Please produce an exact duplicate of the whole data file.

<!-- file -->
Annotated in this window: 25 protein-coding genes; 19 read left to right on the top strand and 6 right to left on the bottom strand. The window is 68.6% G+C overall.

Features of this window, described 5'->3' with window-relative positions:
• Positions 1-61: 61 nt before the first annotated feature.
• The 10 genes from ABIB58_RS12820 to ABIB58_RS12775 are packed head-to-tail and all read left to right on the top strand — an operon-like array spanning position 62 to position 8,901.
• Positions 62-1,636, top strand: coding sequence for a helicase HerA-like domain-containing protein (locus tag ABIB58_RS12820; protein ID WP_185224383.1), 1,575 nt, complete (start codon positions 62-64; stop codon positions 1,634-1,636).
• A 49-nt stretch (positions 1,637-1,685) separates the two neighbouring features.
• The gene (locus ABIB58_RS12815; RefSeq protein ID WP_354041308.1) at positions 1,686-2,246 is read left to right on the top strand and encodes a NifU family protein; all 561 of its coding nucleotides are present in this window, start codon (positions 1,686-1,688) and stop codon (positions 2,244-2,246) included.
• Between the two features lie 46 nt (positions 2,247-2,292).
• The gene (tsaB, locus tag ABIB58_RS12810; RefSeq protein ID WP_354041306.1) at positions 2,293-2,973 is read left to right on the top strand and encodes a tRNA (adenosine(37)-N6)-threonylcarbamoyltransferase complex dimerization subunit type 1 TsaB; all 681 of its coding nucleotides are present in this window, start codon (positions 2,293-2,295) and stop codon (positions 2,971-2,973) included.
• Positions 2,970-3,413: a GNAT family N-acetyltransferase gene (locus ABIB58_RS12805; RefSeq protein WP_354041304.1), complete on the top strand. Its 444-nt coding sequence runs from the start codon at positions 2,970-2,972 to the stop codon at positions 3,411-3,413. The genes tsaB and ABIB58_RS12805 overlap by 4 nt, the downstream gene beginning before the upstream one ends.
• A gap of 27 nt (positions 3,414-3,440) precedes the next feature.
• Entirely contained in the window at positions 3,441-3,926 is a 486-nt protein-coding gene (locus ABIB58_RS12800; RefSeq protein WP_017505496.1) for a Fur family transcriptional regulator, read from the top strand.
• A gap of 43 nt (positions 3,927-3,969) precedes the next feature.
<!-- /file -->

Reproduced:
Annotated in this window: 25 protein-coding genes; 19 read left to right on the top strand and 6 right to left on the bottom strand. The window is 68.6% G+C overall.

Features of this window, described 5'->3' with window-relative positions:
• Positions 1-61: 61 nt before the first annotated feature.
• The 10 genes from ABIB58_RS12820 to ABIB58_RS12775 are packed head-to-tail and all read left to right on the top strand — an operon-like array spanning position 62 to position 8,901.
• Positions 62-1,636, top strand: coding sequence for a helicase HerA-like domain-containing protein (locus tag ABIB58_RS12820; protein ID WP_185224383.1), 1,575 nt, complete (start codon positions 62-64; stop codon positions 1,634-1,636).
• A 49-nt stretch (positions 1,637-1,685) separates the two neighbouring features.
• The gene (locus ABIB58_RS12815; RefSeq protein ID WP_354041308.1) at positions 1,686-2,246 is read left to right on the top strand and encodes a NifU family protein; all 561 of its coding nucleotides are present in this window, start codon (positions 1,686-1,688) and stop codon (positions 2,244-2,246) included.
• Between the two features lie 46 nt (positions 2,247-2,292).
• The gene (tsaB, locus tag ABIB58_RS12810; RefSeq protein ID WP_354041306.1) at positions 2,293-2,973 is read left to right on the top strand and encodes a tRNA (adenosine(37)-N6)-threonylcarbamoyltransferase complex dimerization subunit type 1 TsaB; all 681 of its coding nucleotides are present in this window, start codon (positions 2,293-2,295) and stop codon (positions 2,971-2,973) included.
• Positions 2,970-3,413: a GNAT family N-acetyltransferase gene (locus ABIB58_RS12805; RefSeq protein WP_354041304.1), complete on the top strand. Its 444-nt coding sequence runs from the start codon at positions 2,970-2,972 to the stop codon at positions 3,411-3,413. The genes tsaB and ABIB58_RS12805 overlap by 4 nt, the downstream gene beginning before the upstream one ends.
• A gap of 27 nt (positions 3,414-3,440) precedes the next feature.
• Entirely contained in the window at positions 3,441-3,926 is a 486-nt protein-coding gene (locus ABIB58_RS12800; RefSeq protein WP_017505496.1) for a Fur family transcriptional regulator, read from the top strand.
• A gap of 43 nt (positions 3,927-3,969) precedes the next feature.